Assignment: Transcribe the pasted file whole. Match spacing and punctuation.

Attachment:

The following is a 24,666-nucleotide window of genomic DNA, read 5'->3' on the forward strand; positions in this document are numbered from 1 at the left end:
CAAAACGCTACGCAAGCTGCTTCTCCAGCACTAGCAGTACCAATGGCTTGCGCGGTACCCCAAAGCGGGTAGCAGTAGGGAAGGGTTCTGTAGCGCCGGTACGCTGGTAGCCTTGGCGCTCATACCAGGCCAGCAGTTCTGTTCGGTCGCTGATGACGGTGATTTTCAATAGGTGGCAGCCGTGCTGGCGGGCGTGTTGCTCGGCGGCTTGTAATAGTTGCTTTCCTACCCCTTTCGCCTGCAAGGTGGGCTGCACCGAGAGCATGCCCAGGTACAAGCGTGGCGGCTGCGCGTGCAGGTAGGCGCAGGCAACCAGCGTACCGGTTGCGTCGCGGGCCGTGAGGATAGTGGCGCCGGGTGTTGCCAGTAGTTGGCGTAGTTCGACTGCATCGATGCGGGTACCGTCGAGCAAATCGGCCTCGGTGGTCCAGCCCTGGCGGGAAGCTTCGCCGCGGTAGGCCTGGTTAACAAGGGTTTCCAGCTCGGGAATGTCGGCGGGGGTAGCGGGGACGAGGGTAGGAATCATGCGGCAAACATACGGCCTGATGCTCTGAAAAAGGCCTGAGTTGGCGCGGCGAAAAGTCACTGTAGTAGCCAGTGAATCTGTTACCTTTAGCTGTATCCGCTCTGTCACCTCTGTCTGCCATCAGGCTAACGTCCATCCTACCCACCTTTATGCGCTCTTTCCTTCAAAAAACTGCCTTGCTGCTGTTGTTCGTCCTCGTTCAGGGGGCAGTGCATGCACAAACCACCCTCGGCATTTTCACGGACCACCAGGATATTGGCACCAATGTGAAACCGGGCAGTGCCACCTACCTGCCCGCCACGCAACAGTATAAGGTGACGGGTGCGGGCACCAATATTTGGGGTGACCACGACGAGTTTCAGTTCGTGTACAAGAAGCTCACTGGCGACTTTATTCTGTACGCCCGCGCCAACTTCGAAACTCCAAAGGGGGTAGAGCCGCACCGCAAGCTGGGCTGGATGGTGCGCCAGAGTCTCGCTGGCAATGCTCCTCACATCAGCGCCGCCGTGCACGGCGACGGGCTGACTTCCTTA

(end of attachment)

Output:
The following is a 24,666-nucleotide window of genomic DNA, read 5'->3' on the forward strand; positions in this document are numbered from 1 at the left end:
CAAAACGCTACGCAAGCTGCTTCTCCAGCACTAGCAGTACCAATGGCTTGCGCGGTACCCCAAAGCGGGTAGCAGTAGGGAAGGGTTCTGTAGCGCCGGTACGCTGGTAGCCTTGGCGCTCATACCAGGCCAGCAGTTCTGTTCGGTCGCTGATGACGGTGATTTTCAATAGGTGGCAGCCGTGCTGGCGGGCGTGTTGCTCGGCGGCTTGTAATAGTTGCTTTCCTACCCCTTTCGCCTGCAAGGTGGGCTGCACCGAGAGCATGCCCAGGTACAAGCGTGGCGGCTGCGCGTGCAGGTAGGCGCAGGCAACCAGCGTACCGGTTGCGTCGCGGGCCGTGAGGATAGTGGCGCCGGGTGTTGCCAGTAGTTGGCGTAGTTCGACTGCATCGATGCGGGTACCGTCGAGCAAATCGGCCTCGGTGGTCCAGCCCTGGCGGGAAGCTTCGCCGCGGTAGGCCTGGTTAACAAGGGTTTCCAGCTCGGGAATGTCGGCGGGGGTAGCGGGGACGAGGGTAGGAATCATGCGGCAAACATACGGCCTGATGCTCTGAAAAAGGCCTGAGTTGGCGCGGCGAAAAGTCACTGTAGTAGCCAGTGAATCTGTTACCTTTAGCTGTATCCGCTCTGTCACCTCTGTCTGCCATCAGGCTAACGTCCATCCTACCCACCTTTATGCGCTCTTTCCTTCAAAAAACTGCCTTGCTGCTGTTGTTCGTCCTCGTTCAGGGGGCAGTGCATGCACAAACCACCCTCGGCATTTTCACGGACCACCAGGATATTGGCACCAATGTGAAACCGGGCAGTGCCACCTACCTGCCCGCCACGCAACAGTATAAGGTGACGGGTGCGGGCACCAATATTTGGGGTGACCACGACGAGTTTCAGTTCGTGTACAAGAAGCTCACTGGCGACTTTATTCTGTACGCCCGCGCCAACTTCGAAACTCCAAAGGGGGTAGAGCCGCACCGCAAGCTGGGCTGGATGGTGCGCCAGAGTCTCGCTGGCAATGCTCCTCACATCAGCGCCGCCGTGCACGGCGACGGGCTGACTTCCTTA